Low Carb Diet?

There is endless debate on the pro’s and con’s of a low carbohydrate diet.

My personal belief is that you can’t go wrong with the balance diet:

40% carbs/30% protein/30% fat.

I tweek this depending on how active I am and what I am training for.

How do I know my macronutrient balance? I use myfitnesspal and look at pie chart.

This article from Christian Finn of Muscle Evo is a great overview.

“Many people believe that avoiding carbs completely is the fastest
and best way to get rid of fat.

You may have heard claims like “there is no such thing as an
essential carbohydrate”. Which is true.

Open a nutrition textbook and you will read about essential fatty
acids, essential amino acids and essential micronutrients. But you
won’t find anything about essential carbohydrate.

Your body will continue to function just as long as you’re
supplying it with essential fats, essential amino acids, vitamins,
minerals and water.

However, the fact that it’s possible to live off fat and protein
doesn’t mean that it’s a good idea to do so.

There is a big difference between the type of diet you can survive
on and the type of diet you will thrive on.

Rather than follow a “one size fits all” approach to nutrition,
it’s far better to adjust your carbohydrate intake based on how
active you are, as well as the type of activity you’re doing.

Let’s take the example of someone who is obese and just wants a
simple way to lose weight without tracking their macros, weighing
food or spending time in the gym.

In this case, restricting their intake of carbohydrate has a number
of benefits.

First, the foods that are typically consumed on a low-carbohydrate
diet tend to be rich in protein. Protein is the most satiating
nutrient out there, and fills you up faster than carbohydrate or
fat. There is also some research to show that a ketogenic diet
reduces appetite independently of protein intake.

Some people also find that certain carbohydrate-rich foods trigger
cravings and the start of a junk food binge that can last anywhere
from a few hours to a few days. Avoiding these trigger foods can
make it a lot easier to stick to a diet.

In other words, when they make the shift to a low-carbohydrate
diet, a lot of people lose weight simply because they eat fewer
calories.

But even then, cutting back on carbs doesn’t mean that you need to
cut them out completely. Provided it puts you in an energy deficit,
a ketogenic diet – one that is high in fat and protein but contains
little carbohydrate – works just fine for fat loss.

But it’s no better than a non-ketogenic low-carbohydrate diet where
you get 30-40% of your total calories from carbs.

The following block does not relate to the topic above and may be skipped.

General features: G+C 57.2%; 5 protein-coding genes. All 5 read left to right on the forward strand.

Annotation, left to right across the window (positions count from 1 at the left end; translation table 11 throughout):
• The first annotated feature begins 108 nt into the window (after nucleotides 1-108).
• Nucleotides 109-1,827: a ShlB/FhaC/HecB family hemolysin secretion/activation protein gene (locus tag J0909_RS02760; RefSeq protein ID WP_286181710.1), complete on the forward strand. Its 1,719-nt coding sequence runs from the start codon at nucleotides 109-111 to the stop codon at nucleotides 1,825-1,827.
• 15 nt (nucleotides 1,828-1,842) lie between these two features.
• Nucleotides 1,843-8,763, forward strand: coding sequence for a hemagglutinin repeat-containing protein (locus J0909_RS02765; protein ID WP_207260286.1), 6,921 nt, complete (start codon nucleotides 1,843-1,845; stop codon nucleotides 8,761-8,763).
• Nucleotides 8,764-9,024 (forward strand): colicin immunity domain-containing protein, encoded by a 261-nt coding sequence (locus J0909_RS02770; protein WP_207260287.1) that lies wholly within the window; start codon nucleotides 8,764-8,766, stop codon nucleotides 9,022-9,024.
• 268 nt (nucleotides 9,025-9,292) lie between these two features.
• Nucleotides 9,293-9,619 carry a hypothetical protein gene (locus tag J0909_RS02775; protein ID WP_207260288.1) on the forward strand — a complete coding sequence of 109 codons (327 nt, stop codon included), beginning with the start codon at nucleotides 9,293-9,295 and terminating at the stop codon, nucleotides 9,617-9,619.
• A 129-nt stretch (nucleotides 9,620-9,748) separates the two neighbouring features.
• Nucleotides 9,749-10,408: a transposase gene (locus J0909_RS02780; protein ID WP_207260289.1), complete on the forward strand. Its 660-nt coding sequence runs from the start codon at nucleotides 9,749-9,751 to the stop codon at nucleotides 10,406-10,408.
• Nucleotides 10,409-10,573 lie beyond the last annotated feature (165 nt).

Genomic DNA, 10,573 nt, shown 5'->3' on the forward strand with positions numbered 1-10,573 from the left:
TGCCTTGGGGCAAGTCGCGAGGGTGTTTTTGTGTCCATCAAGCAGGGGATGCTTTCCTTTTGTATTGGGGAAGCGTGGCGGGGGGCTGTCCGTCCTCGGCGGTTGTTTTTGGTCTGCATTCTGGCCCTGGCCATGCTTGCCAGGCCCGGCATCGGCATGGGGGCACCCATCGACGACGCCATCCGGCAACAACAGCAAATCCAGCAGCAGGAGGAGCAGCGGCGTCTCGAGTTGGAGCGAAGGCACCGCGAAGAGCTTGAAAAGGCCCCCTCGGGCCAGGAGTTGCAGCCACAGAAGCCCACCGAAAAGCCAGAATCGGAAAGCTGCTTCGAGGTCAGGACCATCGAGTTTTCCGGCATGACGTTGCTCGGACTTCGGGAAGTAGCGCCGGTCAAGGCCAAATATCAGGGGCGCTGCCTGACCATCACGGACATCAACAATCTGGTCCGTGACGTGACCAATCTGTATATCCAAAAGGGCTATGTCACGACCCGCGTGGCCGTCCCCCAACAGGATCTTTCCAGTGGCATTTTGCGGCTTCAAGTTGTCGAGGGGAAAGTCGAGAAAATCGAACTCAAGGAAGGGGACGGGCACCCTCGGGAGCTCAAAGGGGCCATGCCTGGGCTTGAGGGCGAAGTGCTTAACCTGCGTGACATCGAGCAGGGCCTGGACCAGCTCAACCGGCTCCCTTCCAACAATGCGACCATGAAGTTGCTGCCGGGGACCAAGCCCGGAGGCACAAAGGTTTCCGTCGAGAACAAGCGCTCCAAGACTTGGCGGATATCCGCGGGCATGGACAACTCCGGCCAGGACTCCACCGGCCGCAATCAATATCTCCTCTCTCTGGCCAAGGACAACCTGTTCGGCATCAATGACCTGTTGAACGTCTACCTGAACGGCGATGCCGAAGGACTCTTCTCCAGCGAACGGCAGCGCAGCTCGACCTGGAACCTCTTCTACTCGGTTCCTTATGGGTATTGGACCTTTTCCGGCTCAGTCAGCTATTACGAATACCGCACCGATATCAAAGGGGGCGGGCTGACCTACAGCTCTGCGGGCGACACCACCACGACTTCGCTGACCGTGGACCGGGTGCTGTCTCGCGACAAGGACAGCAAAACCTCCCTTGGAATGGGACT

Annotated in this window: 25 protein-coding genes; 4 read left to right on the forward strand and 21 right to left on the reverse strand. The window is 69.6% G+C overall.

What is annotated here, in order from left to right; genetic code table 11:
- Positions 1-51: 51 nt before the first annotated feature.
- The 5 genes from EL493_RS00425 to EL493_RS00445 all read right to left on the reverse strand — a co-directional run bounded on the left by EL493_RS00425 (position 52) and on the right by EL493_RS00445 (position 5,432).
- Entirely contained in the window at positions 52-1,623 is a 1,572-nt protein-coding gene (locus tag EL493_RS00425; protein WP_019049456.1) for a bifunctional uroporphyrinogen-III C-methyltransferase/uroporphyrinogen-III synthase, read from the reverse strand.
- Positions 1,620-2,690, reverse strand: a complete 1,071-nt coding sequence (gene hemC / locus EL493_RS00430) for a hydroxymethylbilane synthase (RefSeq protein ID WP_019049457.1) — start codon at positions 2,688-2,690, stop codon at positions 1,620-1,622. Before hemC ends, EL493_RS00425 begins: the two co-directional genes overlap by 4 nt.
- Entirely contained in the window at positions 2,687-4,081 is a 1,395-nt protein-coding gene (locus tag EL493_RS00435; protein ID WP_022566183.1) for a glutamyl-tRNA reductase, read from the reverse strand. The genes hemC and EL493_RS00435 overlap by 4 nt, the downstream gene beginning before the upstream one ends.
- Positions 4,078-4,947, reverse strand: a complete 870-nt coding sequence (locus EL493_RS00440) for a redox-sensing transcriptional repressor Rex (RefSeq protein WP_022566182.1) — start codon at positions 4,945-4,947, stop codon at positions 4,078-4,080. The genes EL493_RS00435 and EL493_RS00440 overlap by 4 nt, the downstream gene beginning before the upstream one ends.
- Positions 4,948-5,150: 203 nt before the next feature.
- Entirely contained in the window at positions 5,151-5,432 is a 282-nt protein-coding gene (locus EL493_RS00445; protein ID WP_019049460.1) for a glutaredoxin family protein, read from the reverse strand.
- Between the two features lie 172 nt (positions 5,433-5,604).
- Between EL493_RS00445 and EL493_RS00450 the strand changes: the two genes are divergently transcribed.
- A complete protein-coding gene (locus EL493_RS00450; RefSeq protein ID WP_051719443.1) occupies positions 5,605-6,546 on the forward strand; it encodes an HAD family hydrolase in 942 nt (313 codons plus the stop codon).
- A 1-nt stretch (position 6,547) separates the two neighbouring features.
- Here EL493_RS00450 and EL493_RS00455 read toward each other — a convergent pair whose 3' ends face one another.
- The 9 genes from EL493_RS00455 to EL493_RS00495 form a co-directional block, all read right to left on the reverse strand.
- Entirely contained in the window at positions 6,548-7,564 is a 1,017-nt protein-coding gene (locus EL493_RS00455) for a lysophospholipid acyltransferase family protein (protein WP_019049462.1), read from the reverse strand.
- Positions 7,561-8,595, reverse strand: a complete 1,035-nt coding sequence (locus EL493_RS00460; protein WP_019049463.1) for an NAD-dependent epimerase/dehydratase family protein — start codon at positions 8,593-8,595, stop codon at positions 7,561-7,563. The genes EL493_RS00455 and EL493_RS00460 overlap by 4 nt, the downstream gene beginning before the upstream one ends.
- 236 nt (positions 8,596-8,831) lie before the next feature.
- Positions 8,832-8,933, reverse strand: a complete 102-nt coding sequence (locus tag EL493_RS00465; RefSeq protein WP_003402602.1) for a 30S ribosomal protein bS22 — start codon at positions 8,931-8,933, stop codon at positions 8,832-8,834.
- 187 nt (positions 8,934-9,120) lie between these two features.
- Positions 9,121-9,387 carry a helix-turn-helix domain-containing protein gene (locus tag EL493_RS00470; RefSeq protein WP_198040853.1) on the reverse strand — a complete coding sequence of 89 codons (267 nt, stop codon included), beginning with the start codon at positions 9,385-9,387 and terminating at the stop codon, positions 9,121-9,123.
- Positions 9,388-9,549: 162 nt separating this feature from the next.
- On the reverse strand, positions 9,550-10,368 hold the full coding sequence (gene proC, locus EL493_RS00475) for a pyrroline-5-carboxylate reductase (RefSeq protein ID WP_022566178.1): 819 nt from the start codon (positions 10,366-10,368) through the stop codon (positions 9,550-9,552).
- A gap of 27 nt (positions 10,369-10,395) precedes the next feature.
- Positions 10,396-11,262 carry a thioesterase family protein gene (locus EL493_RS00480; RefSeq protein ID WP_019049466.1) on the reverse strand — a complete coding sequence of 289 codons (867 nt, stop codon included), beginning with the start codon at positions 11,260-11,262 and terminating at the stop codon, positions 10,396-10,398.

In one study, researchers from Arizona State University compared
two different diets over a 6-week period.

Diet one was a ketogenic diet, with less than 10% of total calories
coming from carbohydrate. The second diet was higher in
carbohydrate (40% of total calories) and lower in fat (30% of total
calories). Protein intake was almost identical in both groups.

The result?

Subjects in both groups lost fat. But there was no significant
difference in the amount of fat lost.

When setting up your diet, you also need to factor in the type and
amount of training you do. That’s because carbohydrate plays an
important part in both the preparation for and recovery from
intense exercise.

It’s possible to survive quite happily on a ketogenic diet. And if
your workouts are of the low intensity variety, you won’t notice
too much of a difference in your performance.

But if you do a lot of intense exercise, the quality of your
workouts is going to suffer.

Even Dr Jeff Volek, a former Indiana state champion in powerlifting
and one of America’s leading low-carb diet and research experts,
accepts that a ketogenic diet can have an adverse effect on your
performance in the gym.

“If you are trying to gain weight, my experience is that it is very
difficult to prevent weight loss, let alone gain weight, on a
strict ketogenic diet,” says Volek.

“When you start doing higher repetitions like bodybuilders do, at
least during some phases of their training, I do think there’s
probably going to be some compromise in your ability to do those
sets.”

If your main goal is to lose fat, then cutting back on your
carbohydrate intake is a step in the right direction. But there’s
no reason to avoid it completely.

Like a good suit, your carbohydrate intake should be tailored in
such a way that it’s the right fit for you.”

Christian Finn, M.Sc.
Founder of Muscle Evo

by gary